In this last part of Fahrenheit 451, Guy Montag makes his escape and meets the community about whom Faber has told him, a community who invite him to live among them.
[This summary will begin after a break on the page that then begins with "He was three hundred yards downstream when the Hound reached the river."]
As Montag floats down a river to disguise his scent from the Mechanical Hound, he feels as though he has left behind some kind of drama, and is moving from an unreality to something real. Contemplating the moon and its light from the sun that always burns, Montag decides that he must no longer burn because the sun burns, too, and it burns Time. So, if he burns also, everything will pass; instead, the saving and beginning must recommence.
Some time later, Montag steps out of the river and finds a hay loft in which to rest. There he continues in his meditations on nature, considering how Mildred would react and reminiscing about the delightful Clarisse. In the morning, Montag finds the railroad tracks, the path to wherever he is going. Somehow Montag feels as though Clarisse has walked this path before. In less than a hour, he sees a fire, "A strange fire because it meant something different: It was warm. Around it stands men as they talk. Soon, one of the men looks up and seeing him, calls out, "You can come out now."
A man named Granger introduces himself and hands Montag something to drink that will disguise his scent. Then, he indicates that they have a portable television set and have been watching the news about the search for him. Further, Granger tells Montag that the government will have to find a scapegoat for Montag soon because the attention span of the people is too short to be sustained.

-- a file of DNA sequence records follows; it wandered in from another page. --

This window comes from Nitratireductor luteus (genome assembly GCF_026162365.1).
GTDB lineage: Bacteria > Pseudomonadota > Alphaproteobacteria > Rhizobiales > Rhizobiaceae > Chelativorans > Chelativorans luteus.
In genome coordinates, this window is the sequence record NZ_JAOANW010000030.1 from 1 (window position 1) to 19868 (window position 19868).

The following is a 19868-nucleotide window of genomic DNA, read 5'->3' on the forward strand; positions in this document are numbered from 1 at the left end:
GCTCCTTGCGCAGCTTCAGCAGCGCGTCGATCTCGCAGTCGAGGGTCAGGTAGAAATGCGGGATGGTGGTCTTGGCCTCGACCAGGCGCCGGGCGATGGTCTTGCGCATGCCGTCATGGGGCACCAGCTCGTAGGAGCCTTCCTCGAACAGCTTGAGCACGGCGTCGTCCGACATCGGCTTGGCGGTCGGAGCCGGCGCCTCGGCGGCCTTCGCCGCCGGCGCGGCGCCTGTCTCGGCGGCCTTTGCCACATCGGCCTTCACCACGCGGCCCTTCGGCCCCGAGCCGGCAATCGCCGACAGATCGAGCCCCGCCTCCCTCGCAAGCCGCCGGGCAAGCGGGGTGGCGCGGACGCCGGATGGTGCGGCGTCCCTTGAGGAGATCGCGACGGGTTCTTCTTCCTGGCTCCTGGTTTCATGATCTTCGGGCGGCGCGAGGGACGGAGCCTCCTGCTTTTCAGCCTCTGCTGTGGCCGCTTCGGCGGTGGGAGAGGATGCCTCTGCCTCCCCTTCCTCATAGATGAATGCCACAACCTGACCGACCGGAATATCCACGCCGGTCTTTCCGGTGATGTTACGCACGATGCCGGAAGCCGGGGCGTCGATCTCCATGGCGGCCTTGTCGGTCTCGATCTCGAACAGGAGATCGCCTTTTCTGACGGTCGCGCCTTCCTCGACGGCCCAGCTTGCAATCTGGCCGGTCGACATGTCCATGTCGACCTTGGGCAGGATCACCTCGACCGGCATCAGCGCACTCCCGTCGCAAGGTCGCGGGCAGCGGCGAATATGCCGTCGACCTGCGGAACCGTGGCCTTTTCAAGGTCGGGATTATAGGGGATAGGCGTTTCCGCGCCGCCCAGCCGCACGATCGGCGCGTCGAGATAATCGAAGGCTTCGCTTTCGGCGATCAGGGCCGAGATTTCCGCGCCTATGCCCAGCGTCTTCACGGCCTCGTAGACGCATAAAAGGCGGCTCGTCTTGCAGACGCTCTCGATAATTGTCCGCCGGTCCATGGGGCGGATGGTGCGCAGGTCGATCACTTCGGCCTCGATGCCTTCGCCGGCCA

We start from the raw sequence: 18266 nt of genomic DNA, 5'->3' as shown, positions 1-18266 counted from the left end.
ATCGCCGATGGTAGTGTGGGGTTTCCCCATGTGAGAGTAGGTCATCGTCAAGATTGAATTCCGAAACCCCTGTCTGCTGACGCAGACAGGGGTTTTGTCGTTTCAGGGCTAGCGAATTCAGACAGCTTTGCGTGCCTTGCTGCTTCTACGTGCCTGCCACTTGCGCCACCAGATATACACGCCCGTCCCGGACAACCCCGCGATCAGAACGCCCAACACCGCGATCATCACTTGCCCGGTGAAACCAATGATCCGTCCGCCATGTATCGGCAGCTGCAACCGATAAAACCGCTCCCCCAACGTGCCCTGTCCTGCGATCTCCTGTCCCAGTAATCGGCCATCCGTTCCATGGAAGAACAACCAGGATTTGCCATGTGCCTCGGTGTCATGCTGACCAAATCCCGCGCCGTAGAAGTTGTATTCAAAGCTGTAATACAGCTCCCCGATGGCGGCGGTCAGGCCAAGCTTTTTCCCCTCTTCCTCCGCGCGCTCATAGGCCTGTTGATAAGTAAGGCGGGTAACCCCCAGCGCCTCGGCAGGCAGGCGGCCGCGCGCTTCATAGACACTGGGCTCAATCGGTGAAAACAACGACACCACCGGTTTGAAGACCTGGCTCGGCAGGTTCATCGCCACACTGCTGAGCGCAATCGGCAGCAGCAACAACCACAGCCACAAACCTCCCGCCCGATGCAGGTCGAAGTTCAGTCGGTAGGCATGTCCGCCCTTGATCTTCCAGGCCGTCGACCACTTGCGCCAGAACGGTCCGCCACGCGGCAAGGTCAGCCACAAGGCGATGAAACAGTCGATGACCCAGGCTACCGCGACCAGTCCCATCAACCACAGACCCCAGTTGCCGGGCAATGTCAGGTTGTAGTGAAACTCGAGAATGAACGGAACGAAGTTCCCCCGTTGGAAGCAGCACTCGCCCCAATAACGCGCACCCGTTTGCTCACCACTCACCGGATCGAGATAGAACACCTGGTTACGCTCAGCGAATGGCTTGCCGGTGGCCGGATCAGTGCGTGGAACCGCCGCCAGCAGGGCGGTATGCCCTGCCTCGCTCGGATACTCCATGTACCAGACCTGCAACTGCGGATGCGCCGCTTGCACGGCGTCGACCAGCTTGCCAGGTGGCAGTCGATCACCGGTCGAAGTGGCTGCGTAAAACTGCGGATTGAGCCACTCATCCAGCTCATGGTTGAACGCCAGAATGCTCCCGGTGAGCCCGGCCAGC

It is not long after this conversations that the men hear a voice on the television cry out, "There's Montag! The search is done!" As the camera zooms in, the man is attacked by the Hound, and the man screams and screams as he is made the scapegoat for the government when the Mechanical Hound leaps into the air striking him and killing him. Soon, the men hear an announcer on the television declare the search finished as a blurred face of the "criminal Montag" is displayed.
Granger touches Montag's arm, saying, "Welcome back from the dead." Montag is safe now because the search for him is ended. He is introduced to the other men. Impressed with the credentials of these men who have been professors and specialists, Montag says, "I don't belong with you....I've been an idiot all the way." But the men tell him that they, too, have made mistakes--the "right kind of mistakes"--or they would not be standing there, and they invite him to join them. They are the preservers of knowledge, having each memorized pieces of history. literature, and international law. Some have had surgery to disguise their faces, but most of the time if they are stopped and searched, there is nothing to incriminate them, so they are not arrested. They await the time that people will finally realize that something has happened to the world. Then, all the thousands who have memorized books will be called in and things be put back into print again. And they will return important ideas to the people.
Granger then tells Montag of his grandfather, who was a sculptor. This man left something valuable for men when he died, Granger remarks. This is what men should do. In a short while, Montag cries, "Look!" because the war has begun and the bombs begin to fall. Sadly, he imagines Mildred dying in her hotel room. The men lie face down during the bombing, the rise to build another fire. Granger is reminded of the mythological Phoenix that also rose from ashes; he tells the others that they will remember and will meet lonely people who will need them.
Soon, the men begin to walk and after a short time, others follow them. Montag feels the "slow stir of words, the slow simmer." He prepares himself for what he can say to others that will be meaningful.